Bacterial vaginitis, also known as bacterial vaginosis (BV), is a polymicrobial infection affecting the vagina caused by anaerobic bacteria.
PHYSICAL FINDINGS & CLINICAL PRESENTATION
- .50% of all women may be without symptoms.
- Unpleasant, fishy, or musty vaginal odor in about 50% to 70% of all patients. Odor exacerbated immediately after intercourse or during menstruation.
- Vaginal discharge is increased and may have a white or gray homogeneous appearance.
- Vaginal itching and irritation occur.
- Fungal vaginitis
- Trichomonas vaginitis
- Atrophic vaginitis
- Pelvic examination
- Speculum examination
- Normal saline and 10% KOH slide of discharge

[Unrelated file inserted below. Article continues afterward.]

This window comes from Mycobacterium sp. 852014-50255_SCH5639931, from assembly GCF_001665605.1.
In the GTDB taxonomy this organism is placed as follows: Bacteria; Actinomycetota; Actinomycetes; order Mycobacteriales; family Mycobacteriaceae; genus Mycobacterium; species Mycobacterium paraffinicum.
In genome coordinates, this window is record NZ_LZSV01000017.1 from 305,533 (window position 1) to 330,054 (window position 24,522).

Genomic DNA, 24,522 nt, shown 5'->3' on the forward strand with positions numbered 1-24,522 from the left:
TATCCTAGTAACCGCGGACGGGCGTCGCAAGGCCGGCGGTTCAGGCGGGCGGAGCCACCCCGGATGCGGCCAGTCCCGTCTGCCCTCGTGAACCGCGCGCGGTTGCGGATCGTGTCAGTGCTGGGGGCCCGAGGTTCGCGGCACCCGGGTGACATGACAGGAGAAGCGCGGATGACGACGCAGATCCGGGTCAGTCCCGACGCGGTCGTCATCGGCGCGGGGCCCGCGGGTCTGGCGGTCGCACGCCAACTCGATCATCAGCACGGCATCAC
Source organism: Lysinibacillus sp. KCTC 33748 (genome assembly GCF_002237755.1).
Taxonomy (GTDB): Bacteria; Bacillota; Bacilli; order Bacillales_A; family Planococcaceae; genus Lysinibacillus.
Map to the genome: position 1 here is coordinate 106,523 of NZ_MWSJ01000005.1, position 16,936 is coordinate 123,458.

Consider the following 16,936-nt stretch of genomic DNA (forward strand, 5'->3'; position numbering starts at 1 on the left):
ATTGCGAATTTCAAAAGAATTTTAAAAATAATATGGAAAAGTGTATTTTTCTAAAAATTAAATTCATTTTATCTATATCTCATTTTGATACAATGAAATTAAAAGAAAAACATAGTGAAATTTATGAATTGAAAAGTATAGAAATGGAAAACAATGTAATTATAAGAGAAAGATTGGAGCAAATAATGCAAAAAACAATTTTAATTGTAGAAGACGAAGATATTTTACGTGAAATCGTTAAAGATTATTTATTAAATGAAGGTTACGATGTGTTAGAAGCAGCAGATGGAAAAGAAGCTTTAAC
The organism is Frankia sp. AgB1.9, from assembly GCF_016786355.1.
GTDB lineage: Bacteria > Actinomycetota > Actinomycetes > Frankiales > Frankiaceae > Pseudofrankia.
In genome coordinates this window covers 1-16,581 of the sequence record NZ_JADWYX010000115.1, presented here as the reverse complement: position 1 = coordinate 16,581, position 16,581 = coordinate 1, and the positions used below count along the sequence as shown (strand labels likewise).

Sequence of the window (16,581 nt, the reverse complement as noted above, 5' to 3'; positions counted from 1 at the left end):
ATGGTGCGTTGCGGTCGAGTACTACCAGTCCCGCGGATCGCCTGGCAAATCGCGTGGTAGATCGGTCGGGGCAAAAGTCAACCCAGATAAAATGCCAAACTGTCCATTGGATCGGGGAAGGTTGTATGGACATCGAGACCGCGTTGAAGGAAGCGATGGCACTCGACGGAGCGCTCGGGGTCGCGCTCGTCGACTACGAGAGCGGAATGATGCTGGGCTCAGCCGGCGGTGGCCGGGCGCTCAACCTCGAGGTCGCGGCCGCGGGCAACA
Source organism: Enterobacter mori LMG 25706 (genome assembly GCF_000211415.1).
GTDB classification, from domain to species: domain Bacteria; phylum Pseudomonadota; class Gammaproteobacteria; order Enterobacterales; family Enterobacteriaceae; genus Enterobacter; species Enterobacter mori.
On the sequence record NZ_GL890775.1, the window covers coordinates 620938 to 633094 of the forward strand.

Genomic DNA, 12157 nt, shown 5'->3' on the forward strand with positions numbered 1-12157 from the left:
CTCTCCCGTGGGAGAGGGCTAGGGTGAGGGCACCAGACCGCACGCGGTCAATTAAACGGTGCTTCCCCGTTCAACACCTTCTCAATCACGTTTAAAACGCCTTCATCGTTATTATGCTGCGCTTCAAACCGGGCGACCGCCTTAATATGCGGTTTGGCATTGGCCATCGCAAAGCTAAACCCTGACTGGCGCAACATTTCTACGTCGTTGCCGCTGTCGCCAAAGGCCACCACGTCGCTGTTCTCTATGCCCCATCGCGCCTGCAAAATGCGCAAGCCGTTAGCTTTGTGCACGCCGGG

- Amsel criteria for diagnosis (three of four should be present):
- pH .4.5
- Clue cells (epithelial cells covered with bacteria) on saline solution slide
- Positive whiff test on 10% KOH (fishy odor when KOH added to vaginal sample)
- Homogeneous, white, adherent discharge
- Sensitivity of Amsel criteria is >90%, specificity >75%.
ACUTE GENERAL Treatment
- Metronidazole 500 mg PO bid 3 7 days, .90% cure rate
- Metronidazole 2 g PO 3 1 day, 67% to 92% cure rate
- Metronidazole gel 5 g, intravaginal bid 3 5 days
- Clindamycin 2% cream 5 g, intravaginal qd 3 7 days
- Clindamycin 300 mg PO bid 3 7 days; cure rate similar to those achieved with metronidazole
- Good hygiene: avoidance of douching, harsh shower gels, bubble baths; cotton underwear